New Deal Project

Also known as "Hoover was useless." By Kayla Jones


AKA Civilian Conservation Corps, this program was created by FDR. They specialized in natural resource conservation. This was a relief program to able young men able to work. As a result of this program, millions of trees were planted, fire safety was taught more than ever, and many other public services were given to the public. The CCC even helped build our own Allegany State Park.


The Federal Emergency Relief Administration was actually created by Hoover. Though renamed by FDR during his presidency, the administration was in charge of creating jobs both in local and state governments by throwing copious amounts of cash at them. It was supposed to aid in recovery. As another part of the program, the government canned their own goods to give to civilians. However, this was contested by companies, who claimed that it didn't hold to America's capitalist ideals. It was dissolved 1935, to be replaced with the WPA.


Also known as the Civil Works Administration, this was again part of FDR's New Deal to help combat America's depression. It helped employ young men into construction and infrastructure, helping to supply America with schools, playgrounds, and other things to try to revive the economy. It was supposed to be relief. However, taxpayers thought it was useless, because who needs a playground when you yourself don't have a roof over your head? It was also replaced with the WPA.


The Works Progress Administration, and arguably the most memorable New Deal venture, took on construction, and numerous other things. It helped employ millions of Americans, and 3 million at it's peak. It was part of a recovery effort. The WPA was long term, up until WWII where they literally ran out of people to employ, as everyone was off to war.


The Agricultural Adjustment Act was another attempt at recovery by FDR. It paid farmers to NOT plant their crops, driving the prices up. In addition, they taxed food processors which was what funded the farmers. In the supreme court case United States vs. Butler, it was deemed unconstitutional, as the Federal government did not have that jurisdiction, but states did. A later act in 1938 helped continue this program.


The National Industry Recovery Act was obviously all about recovery. This act allowed the president, FDR, to put his hands all over businesses, regulating how much they could make, to raise prices and combat deflation. Businesses eventually had this repealed, as well.


Tennessee Valley Authority was supposed to be recovery for areas in Tennessee and around, by attempting to modernize the area with dams, electricity, and other things. It was largely a success, and still exists today.


The Social Security Administration was a huge reform for America. It helped to get old people out of the workplace, so the younger generations could step in and take over. In return, the elderly could enjoy a few work-free years while getting paid. However, today, as life spans are longer, old people can leech at their retirement for 20 years or more! It did find success in it's initial goal, but now it's just another burden for the younger generations. Without it though, the old would never step aside for the younger generations.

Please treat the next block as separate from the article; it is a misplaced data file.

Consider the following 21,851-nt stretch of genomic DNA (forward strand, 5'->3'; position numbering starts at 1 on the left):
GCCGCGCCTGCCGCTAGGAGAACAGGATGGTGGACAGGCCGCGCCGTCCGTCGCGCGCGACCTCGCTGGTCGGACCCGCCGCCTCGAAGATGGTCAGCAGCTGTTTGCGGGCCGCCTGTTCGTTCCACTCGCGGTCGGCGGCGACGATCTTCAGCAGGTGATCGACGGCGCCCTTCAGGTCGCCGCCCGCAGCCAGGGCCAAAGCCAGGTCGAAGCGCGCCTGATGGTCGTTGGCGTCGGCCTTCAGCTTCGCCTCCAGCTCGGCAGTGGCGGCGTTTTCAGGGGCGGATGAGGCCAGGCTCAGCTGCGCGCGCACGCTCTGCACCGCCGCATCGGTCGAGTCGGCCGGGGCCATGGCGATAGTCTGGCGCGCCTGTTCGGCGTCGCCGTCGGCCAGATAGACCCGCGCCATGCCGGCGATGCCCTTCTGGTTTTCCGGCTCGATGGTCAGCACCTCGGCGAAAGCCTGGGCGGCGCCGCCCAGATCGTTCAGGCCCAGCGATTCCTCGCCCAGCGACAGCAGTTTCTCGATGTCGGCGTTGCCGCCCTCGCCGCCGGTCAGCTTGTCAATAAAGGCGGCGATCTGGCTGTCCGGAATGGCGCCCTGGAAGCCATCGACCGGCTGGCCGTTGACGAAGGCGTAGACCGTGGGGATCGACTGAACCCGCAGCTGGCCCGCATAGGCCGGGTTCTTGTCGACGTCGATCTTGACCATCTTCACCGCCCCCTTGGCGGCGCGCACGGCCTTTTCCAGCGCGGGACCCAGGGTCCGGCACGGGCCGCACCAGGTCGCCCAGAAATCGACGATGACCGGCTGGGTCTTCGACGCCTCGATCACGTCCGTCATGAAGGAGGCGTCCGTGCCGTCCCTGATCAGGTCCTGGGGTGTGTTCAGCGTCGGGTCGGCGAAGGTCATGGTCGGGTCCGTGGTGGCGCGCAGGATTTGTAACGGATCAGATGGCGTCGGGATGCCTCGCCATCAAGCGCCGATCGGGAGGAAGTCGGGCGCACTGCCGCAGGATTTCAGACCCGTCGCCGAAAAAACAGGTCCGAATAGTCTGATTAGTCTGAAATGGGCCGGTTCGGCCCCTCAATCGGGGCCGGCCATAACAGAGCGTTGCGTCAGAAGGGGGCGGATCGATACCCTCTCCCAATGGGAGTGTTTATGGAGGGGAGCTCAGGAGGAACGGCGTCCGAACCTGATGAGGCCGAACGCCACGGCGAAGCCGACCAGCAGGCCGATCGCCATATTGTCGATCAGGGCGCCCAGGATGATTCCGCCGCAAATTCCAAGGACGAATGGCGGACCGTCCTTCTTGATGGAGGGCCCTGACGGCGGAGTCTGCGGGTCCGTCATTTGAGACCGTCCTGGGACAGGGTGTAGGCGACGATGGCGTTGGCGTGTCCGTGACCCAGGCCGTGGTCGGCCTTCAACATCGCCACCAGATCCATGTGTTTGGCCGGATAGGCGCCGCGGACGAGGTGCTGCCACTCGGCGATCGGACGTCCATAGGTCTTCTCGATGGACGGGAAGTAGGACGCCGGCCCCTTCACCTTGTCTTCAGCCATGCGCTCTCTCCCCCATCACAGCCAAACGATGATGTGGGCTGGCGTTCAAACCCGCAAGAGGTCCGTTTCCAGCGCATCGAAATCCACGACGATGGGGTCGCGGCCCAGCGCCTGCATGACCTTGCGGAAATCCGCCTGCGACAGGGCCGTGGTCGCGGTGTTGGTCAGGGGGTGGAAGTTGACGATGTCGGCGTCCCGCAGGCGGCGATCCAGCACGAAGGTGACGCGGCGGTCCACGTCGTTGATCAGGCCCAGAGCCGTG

Wagner Act

Part of reform, it ensured that workers could strike and form unions. It was a huge success, because without it we could get bent over backwards for companies without any backing from any organization.

Glass Steagall Act

Controlled what banks could do with their assets, as part of a reform. It was also deemed unconstitutional.


The Public Works Administration. Despite it's name, it actually gave money to private construction companies to make houses for the American people. It was supposed to help recover the economy. Despite 6 billion, they weren't able to make enough houses and it didn't return things to pre-depression levels, largely deeming it a failure.


The Fair Labor Standards Act was another of FDR's reforms. This one ensured that there would be fair wages and hours, minimum wage was a guarantee, and some other small details. This was a relief to the American public. The act is still in place today.


The Federal Deposit Isurance Corporation guarantees 250 grand of your money back in the case of a bank fallout. This was reform. It was a failure in that it failed to regain the public's trust, but the younger generations know they can store their money safely.


The Securities and Exchange Commission basiacally ensures safe investing. Reform. Success, still exists today.


"The 3 "R's"" The 3 "R's" N.p., n.d. Web. 20 Mar. 2015.

"United States v. Butler." United States v. Butler. Cornell Law, n.d. Web. 24 Mar. 2015.

"List of New Deal Projects." Franklin D. Roosevelt Presidential Library and Museum. N.p., n.d. Web. 23 Mar. 2015.

"New Deal Network: The Great Depression, the 1930s, and the Roosevelt Administration." New Deal Network: The Great Depression, the 1930s, and the Roosevelt Administration. N.p., n.d. Web. 16 Mar. 2015.